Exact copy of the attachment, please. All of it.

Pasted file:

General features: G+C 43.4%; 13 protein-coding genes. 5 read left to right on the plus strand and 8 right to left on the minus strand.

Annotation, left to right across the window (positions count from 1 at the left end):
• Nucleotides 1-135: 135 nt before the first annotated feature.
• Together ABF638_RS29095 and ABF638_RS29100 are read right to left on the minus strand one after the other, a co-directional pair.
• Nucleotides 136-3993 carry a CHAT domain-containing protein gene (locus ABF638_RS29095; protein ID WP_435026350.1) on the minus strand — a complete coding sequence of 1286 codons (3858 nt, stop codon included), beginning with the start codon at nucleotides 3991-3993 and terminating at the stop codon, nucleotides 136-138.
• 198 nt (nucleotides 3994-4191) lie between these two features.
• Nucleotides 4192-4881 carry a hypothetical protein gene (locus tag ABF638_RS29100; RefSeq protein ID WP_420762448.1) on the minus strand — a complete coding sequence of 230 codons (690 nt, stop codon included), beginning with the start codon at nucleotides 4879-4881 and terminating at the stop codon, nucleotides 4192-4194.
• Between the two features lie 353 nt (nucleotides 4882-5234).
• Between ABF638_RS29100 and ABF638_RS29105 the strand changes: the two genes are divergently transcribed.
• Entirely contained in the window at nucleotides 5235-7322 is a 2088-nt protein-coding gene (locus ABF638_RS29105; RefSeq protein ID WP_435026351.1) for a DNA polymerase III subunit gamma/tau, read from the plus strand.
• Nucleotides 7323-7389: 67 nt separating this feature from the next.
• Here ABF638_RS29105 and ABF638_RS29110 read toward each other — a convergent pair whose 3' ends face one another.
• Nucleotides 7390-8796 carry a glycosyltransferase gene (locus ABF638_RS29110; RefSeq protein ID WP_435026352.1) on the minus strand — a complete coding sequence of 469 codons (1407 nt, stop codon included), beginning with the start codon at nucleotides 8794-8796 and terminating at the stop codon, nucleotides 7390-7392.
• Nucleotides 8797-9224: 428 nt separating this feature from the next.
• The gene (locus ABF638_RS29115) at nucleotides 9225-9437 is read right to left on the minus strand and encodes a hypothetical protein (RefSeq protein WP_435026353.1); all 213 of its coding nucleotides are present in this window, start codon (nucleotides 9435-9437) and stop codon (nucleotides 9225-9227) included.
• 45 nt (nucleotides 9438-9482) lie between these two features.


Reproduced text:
General features: G+C 43.4%; 13 protein-coding genes. 5 read left to right on the plus strand and 8 right to left on the minus strand.

Annotation, left to right across the window (positions count from 1 at the left end):
• Nucleotides 1-135: 135 nt before the first annotated feature.
• Together ABF638_RS29095 and ABF638_RS29100 are read right to left on the minus strand one after the other, a co-directional pair.
• Nucleotides 136-3993 carry a CHAT domain-containing protein gene (locus ABF638_RS29095; protein ID WP_435026350.1) on the minus strand — a complete coding sequence of 1286 codons (3858 nt, stop codon included), beginning with the start codon at nucleotides 3991-3993 and terminating at the stop codon, nucleotides 136-138.
• 198 nt (nucleotides 3994-4191) lie between these two features.
• Nucleotides 4192-4881 carry a hypothetical protein gene (locus tag ABF638_RS29100; RefSeq protein ID WP_420762448.1) on the minus strand — a complete coding sequence of 230 codons (690 nt, stop codon included), beginning with the start codon at nucleotides 4879-4881 and terminating at the stop codon, nucleotides 4192-4194.
• Between the two features lie 353 nt (nucleotides 4882-5234).
• Between ABF638_RS29100 and ABF638_RS29105 the strand changes: the two genes are divergently transcribed.
• Entirely contained in the window at nucleotides 5235-7322 is a 2088-nt protein-coding gene (locus ABF638_RS29105; RefSeq protein ID WP_435026351.1) for a DNA polymerase III subunit gamma/tau, read from the plus strand.
• Nucleotides 7323-7389: 67 nt separating this feature from the next.
• Here ABF638_RS29105 and ABF638_RS29110 read toward each other — a convergent pair whose 3' ends face one another.
• Nucleotides 7390-8796 carry a glycosyltransferase gene (locus ABF638_RS29110; RefSeq protein ID WP_435026352.1) on the minus strand — a complete coding sequence of 469 codons (1407 nt, stop codon included), beginning with the start codon at nucleotides 8794-8796 and terminating at the stop codon, nucleotides 7390-7392.
• Nucleotides 8797-9224: 428 nt separating this feature from the next.
• The gene (locus ABF638_RS29115) at nucleotides 9225-9437 is read right to left on the minus strand and encodes a hypothetical protein (RefSeq protein WP_435026353.1); all 213 of its coding nucleotides are present in this window, start codon (nucleotides 9435-9437) and stop codon (nucleotides 9225-9227) included.
• 45 nt (nucleotides 9438-9482) lie between these two features.